Preprints
https://doi.org/10.5194/nhess-2022-57
https://doi.org/10.5194/nhess-2022-57
 
28 Feb 2022
28 Feb 2022
Status: this preprint is currently under review for the journal NHESS.

What drives landslide risk: Disaggregating risk analyses, an example from the Franz Josef and Fox Glacier Valleys, New Zealand

Saskia de Vilder1, Chris Massey1, Biljana Lukovic1, Tony Taig2, and Regine Morgenstern1 Saskia de Vilder et al.
  • 1GNS Science, Lower Hutt, 6012, New Zealand
  • 2TTAC Ltd, Cheshire, CW9 6EU, United Kingdom

Abstract. We present a quantitative risk analysis (QRA) case-study from the Franz Josef and Fox Glacier Valleys, on the West Coast of the South Island, New Zealand. The Glacier Valleys are important tourist destinations that are subject to landslide hazards. Both valleys contain actively retreating glaciers, experience high rainfall, and are proximal to the Alpine Fault, which is a major source of seismic hazard on the West Coast. We considered the life safety risk from rockfalls, soil/rock avalanches and flows that are either seismically triggered or occur aseismically. To determine the range in risk values, and dominant contributing variables on the risk, we modelled nine different risk scenarios where we incrementally changed the variables used in the risk model to account for the underlying uncertainty. The scenarios represent our central estimate of the risk, e.g. neither optimistic nor conservative, through to our upper estimate of the risk. We include in these estimates the impact of time-variable factors, such as a recently reactivated landslide has had on locally increasing risk and the time-elapsed since the last major earthquake on the nearby Alpine Fault. We disaggregated our risk results to determine the dominant drivers in landslide risk, which highlighted importance of considering dynamic time variable risk scenarios and the changing contributions to risk from aseismic versus seismic landslides. A detailed understanding of the drivers of landslide risk in each valley is important to determine the most efficient and appropriate risk management decisions.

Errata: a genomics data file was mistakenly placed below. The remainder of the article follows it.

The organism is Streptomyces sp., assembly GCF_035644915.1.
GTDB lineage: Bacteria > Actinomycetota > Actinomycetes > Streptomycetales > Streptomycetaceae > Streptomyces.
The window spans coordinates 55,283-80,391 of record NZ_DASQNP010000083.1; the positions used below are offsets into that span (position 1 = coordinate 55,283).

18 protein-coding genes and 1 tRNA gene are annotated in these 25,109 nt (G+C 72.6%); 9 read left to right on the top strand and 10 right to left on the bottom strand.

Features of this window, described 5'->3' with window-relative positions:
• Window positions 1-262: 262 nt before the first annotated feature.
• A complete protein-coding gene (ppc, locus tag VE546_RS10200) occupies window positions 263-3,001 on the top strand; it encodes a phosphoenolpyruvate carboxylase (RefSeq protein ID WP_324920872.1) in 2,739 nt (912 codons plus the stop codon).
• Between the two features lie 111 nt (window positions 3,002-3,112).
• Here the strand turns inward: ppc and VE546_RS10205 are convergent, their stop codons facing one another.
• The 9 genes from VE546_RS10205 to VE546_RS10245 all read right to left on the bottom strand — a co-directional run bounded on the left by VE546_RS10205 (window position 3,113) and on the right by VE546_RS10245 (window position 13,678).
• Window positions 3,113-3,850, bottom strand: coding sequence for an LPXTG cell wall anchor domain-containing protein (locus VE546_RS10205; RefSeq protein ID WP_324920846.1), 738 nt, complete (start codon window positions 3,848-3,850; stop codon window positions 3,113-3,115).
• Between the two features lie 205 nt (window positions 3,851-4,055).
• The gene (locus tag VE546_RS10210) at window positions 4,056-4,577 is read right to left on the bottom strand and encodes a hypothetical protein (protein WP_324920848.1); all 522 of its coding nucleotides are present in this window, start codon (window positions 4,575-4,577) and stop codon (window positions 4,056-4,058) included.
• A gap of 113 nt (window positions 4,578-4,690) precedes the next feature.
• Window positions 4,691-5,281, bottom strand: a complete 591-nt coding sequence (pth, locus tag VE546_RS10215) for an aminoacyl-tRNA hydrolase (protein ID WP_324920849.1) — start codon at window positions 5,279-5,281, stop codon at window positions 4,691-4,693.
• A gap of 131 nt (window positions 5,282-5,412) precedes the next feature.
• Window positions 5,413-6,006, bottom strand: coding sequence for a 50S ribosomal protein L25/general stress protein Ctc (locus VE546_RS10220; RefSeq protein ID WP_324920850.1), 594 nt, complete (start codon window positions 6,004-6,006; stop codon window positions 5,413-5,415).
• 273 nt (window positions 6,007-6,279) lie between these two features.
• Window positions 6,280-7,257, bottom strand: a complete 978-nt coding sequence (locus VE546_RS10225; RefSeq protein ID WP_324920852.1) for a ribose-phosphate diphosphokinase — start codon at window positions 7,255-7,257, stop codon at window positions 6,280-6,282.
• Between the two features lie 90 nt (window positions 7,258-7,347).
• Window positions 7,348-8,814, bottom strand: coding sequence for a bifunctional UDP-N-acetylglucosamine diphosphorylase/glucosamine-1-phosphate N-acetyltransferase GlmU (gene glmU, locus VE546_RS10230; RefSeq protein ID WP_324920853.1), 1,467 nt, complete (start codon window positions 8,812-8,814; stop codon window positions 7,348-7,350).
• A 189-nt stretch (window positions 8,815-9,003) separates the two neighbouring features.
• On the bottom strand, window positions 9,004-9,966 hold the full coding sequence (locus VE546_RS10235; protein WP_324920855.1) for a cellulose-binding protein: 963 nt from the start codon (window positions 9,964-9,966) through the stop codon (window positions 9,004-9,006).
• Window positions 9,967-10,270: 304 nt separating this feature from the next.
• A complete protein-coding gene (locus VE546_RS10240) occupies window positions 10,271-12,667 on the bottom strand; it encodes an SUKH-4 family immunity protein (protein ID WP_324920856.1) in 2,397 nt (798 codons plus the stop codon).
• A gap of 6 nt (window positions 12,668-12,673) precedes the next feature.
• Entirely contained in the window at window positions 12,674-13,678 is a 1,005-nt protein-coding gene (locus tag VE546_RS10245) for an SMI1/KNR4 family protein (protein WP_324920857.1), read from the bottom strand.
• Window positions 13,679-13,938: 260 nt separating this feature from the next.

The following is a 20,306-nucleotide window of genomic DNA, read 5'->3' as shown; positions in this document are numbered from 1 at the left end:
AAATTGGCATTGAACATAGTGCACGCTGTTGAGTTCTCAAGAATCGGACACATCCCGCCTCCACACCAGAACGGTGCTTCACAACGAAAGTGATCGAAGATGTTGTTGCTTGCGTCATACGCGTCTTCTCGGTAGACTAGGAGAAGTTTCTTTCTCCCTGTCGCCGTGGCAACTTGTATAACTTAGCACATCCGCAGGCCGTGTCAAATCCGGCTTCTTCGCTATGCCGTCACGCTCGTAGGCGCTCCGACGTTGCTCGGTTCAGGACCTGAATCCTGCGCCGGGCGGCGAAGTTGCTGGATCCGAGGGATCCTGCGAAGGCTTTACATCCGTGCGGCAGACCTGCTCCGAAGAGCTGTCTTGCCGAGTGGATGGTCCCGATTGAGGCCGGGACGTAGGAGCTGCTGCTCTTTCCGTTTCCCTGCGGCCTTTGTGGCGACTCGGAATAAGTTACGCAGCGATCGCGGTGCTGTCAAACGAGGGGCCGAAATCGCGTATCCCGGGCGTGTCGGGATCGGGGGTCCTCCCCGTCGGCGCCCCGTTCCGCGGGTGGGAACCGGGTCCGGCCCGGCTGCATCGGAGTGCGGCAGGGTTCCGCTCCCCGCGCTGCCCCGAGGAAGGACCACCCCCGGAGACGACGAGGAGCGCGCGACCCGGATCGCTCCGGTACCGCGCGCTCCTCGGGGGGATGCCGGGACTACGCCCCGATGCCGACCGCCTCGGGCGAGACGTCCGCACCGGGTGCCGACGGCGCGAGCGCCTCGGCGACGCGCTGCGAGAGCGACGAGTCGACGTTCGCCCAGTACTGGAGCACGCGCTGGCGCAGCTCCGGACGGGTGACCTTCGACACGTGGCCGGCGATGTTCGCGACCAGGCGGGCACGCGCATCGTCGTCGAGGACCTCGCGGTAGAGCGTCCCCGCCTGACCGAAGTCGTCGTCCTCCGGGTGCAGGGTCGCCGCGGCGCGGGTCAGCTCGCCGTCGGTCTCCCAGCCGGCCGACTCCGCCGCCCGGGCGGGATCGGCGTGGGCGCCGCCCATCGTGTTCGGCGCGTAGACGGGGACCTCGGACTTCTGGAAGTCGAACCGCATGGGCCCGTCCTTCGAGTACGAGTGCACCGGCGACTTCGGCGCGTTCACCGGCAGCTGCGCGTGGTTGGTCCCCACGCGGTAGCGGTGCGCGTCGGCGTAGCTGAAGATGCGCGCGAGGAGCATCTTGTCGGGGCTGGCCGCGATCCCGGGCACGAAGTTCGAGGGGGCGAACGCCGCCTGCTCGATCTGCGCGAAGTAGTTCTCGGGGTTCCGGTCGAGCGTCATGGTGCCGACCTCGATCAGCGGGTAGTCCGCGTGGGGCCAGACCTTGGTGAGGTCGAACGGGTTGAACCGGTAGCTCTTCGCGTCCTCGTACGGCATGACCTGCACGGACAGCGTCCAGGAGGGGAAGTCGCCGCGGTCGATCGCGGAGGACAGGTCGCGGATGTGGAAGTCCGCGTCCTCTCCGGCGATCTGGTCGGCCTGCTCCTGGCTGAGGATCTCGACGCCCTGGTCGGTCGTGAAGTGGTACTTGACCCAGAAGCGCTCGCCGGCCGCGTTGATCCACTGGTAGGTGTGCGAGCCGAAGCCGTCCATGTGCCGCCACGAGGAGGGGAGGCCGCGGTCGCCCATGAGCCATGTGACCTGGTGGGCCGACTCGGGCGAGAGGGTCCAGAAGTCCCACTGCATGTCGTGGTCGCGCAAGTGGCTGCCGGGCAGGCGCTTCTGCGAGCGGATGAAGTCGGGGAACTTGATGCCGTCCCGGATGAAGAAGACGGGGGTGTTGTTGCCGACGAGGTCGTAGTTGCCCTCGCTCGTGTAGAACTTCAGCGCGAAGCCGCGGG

Saskia de Vilder et al.

Status: final response (author comments only)

Comment types: AC – author | RC – referee | CC – community | EC – editor | CEC – chief editor | : Report abuse
  • CC1: 'RC Comment on nhess-2022-57', Nicolas Barth, 15 Mar 2022
    • AC1: 'Reply on CC1', Saskia de Vilder, 29 Mar 2022
  • RC1: 'Comment on nhess-2022-57', Tom Robinson, 30 Mar 2022
    • AC2: 'Reply on RC1', Saskia de Vilder, 18 May 2022
  • RC2: 'Comment on nhess-2022-57', Caroline Orchiston, 06 Apr 2022
    • AC3: 'Reply on RC2', Saskia de Vilder, 18 May 2022

Saskia de Vilder et al.

Saskia de Vilder et al.

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Short summary
This study calculates the fatality risk posed by landslides while visiting Franz Josef and Fox Glacier valleys, New Zealand for nine different scenarios, where the variables of the risk equation were adjusted to determine the range in risk values and associated uncertainty. The results show that it is important to consider variable inputs that change through time, such as the increasing probability of an earthquake and the impact of climate change on landslides characteristics.
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